Dr. Westerman was well traveled having visited all seven continents and over 100 countries. Some of these travels included visiting his granddaughter, India, in Australia and later taking her to England and Wales. He and other family members visited his granddaughter Kame in Senegal and later, Madagascar. He and his granddaughter Lauren went on a safari in Tanzania and Kenya. He also went to Costa Rica with Lauren and Michelle. Dr. Westerman and Rick went to China, and with Perry he experienced Uzbekistan and Antarctica. He shared experiences with Amber & Kaila in Madagascar and Senegal; and Kaila and her husband on a trip to Vietnam.
Dr. Westerman also served several months near Columbia, South America as a physician on the Hope Ship. Operated by Project Hope, the ship was the world’s first Peacetime Hospital and was in operation from 1960 until 1974. After retiring from Upjohn, Dr. Westerman volunteered as a doctor on several Indian Reservations. There he learned some of the concerns and problems that face this population, and there he also took his nickname, “White Cloud”. Dr. Westerman was always one to have a project, if not several, in the works. One that he spent many hours on was his Malaria project. He researched the literature in his quest to understand the disease and its possible cures and treatments. He was a great story teller and daughter Amber helped compile memoirs of his many adventures which will always remain a treasure. An avid student of the stock market, he mentored others in investing and was a member of the Kalamazoo Investment Club.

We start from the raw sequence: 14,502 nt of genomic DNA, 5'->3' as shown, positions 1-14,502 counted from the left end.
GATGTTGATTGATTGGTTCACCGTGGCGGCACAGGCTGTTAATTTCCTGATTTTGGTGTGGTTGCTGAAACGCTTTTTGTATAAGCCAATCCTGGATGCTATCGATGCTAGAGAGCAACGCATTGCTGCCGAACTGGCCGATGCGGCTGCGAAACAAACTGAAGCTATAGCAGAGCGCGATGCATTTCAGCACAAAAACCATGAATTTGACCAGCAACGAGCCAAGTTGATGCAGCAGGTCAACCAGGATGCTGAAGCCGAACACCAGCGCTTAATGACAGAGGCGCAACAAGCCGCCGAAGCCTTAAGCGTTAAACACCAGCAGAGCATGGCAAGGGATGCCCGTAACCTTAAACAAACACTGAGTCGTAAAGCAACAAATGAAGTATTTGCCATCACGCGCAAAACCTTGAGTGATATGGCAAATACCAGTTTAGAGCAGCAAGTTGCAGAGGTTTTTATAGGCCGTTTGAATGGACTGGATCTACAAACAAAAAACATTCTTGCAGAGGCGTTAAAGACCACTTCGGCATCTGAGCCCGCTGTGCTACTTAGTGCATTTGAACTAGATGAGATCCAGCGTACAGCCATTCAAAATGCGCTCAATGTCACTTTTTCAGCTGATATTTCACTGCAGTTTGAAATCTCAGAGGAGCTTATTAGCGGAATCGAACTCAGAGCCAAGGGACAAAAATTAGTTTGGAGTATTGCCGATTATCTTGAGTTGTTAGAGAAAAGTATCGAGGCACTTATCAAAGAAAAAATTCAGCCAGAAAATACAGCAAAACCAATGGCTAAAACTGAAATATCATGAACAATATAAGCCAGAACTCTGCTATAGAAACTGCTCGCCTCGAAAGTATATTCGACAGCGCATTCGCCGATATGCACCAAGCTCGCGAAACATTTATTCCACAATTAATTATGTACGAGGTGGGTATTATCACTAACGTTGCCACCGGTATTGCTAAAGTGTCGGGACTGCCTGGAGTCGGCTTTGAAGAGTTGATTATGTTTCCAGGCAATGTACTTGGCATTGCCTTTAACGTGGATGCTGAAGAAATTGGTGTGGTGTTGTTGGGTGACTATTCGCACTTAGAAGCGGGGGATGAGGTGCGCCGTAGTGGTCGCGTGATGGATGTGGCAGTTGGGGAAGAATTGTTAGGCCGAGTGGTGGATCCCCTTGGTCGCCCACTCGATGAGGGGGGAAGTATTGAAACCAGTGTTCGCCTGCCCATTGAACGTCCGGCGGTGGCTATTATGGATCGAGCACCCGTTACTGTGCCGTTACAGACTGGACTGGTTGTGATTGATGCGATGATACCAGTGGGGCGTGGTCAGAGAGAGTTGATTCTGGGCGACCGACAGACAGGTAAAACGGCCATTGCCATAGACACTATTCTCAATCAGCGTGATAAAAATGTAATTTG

Later in life, Dr. Westerman’s artistic talents were realized in his many original design hooked rugs that were displayed throughout his home. Another hobby he thoroughly enjoyed was his soap creations. There were several local outlets that displayed and sold his specialized soaps, especially popular included a university or college theme. He enjoyed giving a specialty bar of soap as an extra tip or thank you to others.
Dr. Dick Westerman touched the lives of many. He was known to express his feelings through his actions. An independent and original thinker, Dr. Westerman was a creative and knowledgeable man. Although he will be deeply missed, fond memories of a giving and enlightening man will be forever remembered.
Dr. Richard Loucks “Dick” Westerman, age 92, died March 26, 2018 in Kalamazoo. He is survived by his wife Phyllis; four children: Rick (Linda Swihart) Westerman, Perry (Jennifer) Westerman, Kathryn Amber Westerman and Carolyn Kaila (Trung Bui) Westerman; six grandchildren: Robert (Gina) Wolf, Kame (Matt) Erdman, India Gilham-Westerman, Solomon Westerman, Lauren Westerman and Michelle (Luke) Berry; a great-grandchild, Kora Erdman; a sister, Carol Westerman; a sister-in-law, Phyllis Perry; three nieces and a nephew. A Celebration of Life Service will be held at 11 AM on Saturday (Mar. 31) at the Betzler Life Story Funeral Homes, 6080 Stadium Drive; Kalamazoo (269) 375-2900. A reception will follow in the Life Story Center. In lieu of flowers, memorial contributions may be made to the Talons Out Honor Flight or Lending Hands. Please visit Dr. Westerman’s personal webpage at www.BetzlerFuneralHome.com where you can archive a favorite memory or photo of him and sign his online guestbook.